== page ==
sense immanent in the sensible

Where will the difference be between “seeing” and “believing that one sees”? If one answers that the sane man only judges according to sufficient signs and upon a total subject, this must be because there is a difference between the motivated judgment of true perception and the empty judgment of false perception. And since the difference is not in the form of the judgment, but rather in the sensible text that it articulates, to perceive in the full sense of the word (as the antithesis of imagining) is not to judge, but rather to grasp, prior to all judgment, a sense immanent in the sensible. The phenomenon of true perception thus offers a signification that is inherent in the signs and of which the judgment is but the optional expression.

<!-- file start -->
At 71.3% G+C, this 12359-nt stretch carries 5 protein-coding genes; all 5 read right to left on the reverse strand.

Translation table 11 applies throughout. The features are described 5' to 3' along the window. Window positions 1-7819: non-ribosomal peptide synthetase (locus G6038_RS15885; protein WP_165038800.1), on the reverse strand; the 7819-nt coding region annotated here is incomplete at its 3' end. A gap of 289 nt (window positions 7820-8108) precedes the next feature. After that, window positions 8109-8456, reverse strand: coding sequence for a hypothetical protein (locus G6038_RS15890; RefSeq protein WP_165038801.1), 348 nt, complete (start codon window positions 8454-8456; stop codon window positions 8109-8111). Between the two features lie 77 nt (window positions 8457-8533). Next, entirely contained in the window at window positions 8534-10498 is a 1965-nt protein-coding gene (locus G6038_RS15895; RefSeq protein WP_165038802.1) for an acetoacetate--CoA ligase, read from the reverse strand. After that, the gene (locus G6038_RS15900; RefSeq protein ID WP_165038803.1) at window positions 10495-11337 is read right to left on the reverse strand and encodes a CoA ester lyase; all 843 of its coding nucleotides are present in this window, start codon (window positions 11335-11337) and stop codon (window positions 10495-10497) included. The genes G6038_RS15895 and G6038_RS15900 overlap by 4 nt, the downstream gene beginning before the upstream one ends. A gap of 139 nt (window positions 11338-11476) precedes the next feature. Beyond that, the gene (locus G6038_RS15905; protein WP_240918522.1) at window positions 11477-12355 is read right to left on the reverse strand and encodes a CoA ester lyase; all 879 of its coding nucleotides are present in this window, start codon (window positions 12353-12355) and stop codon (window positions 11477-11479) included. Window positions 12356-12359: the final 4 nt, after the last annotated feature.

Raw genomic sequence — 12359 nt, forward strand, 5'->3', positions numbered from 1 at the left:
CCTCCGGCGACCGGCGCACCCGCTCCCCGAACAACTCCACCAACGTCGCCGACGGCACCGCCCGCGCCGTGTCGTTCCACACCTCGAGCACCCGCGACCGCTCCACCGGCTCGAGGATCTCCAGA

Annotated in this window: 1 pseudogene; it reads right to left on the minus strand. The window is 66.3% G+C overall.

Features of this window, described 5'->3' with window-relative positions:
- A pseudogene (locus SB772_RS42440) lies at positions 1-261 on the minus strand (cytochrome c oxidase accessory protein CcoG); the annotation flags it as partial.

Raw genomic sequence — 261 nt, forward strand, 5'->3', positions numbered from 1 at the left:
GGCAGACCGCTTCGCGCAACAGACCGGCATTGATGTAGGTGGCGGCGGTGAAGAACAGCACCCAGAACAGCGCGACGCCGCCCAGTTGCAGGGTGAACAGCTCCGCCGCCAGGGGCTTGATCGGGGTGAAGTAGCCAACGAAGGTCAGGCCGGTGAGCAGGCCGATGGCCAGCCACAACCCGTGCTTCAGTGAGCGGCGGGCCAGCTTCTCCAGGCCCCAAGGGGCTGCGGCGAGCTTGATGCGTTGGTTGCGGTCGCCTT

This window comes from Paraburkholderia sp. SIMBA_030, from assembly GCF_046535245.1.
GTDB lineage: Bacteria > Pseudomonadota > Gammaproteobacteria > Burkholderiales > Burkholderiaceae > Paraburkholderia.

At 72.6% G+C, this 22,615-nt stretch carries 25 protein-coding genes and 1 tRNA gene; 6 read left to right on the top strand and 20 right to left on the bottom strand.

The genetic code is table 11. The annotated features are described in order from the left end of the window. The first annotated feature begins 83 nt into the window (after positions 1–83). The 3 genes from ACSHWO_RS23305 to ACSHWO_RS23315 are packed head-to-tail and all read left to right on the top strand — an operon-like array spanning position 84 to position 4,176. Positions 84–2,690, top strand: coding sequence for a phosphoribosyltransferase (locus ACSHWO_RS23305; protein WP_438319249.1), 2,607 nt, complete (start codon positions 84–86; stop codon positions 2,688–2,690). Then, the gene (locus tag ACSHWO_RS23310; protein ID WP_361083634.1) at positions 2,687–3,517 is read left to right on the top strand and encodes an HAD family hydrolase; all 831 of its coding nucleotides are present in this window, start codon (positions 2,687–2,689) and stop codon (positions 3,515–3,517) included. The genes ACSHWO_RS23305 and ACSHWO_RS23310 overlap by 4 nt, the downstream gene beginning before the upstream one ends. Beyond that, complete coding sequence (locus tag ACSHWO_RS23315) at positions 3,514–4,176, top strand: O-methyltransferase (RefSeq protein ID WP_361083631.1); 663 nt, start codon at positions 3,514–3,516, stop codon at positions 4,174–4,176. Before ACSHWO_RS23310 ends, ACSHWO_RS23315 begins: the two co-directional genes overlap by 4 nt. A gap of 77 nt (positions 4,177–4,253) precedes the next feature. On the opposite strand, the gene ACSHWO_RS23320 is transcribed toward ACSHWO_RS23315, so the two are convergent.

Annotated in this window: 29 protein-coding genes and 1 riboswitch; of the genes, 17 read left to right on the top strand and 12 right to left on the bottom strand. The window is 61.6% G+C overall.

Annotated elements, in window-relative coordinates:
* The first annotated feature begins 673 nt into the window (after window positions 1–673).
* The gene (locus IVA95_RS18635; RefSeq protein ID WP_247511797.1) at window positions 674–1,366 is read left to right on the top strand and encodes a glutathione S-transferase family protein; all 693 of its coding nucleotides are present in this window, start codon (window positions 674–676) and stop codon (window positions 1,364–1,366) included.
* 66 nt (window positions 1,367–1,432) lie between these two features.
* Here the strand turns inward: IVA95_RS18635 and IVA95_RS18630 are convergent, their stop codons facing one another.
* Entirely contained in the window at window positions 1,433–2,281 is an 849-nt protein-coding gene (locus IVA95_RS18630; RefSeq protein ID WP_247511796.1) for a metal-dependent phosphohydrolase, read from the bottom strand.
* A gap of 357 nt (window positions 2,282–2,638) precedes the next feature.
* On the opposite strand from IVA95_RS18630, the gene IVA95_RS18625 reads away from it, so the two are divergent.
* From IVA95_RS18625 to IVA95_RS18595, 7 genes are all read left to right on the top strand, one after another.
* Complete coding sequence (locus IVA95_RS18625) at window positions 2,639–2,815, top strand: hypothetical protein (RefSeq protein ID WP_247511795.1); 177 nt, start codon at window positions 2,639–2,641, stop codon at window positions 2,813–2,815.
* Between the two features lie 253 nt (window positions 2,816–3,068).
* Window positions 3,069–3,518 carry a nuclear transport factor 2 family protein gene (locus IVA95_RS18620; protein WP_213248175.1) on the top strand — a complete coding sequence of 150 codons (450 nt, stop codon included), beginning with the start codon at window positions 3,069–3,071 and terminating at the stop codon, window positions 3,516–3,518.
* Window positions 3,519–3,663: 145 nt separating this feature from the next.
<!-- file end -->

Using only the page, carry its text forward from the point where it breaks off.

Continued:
Phenomenology of Perception, “Attention” and “Judgment” – Maurice Merleau-Ponty

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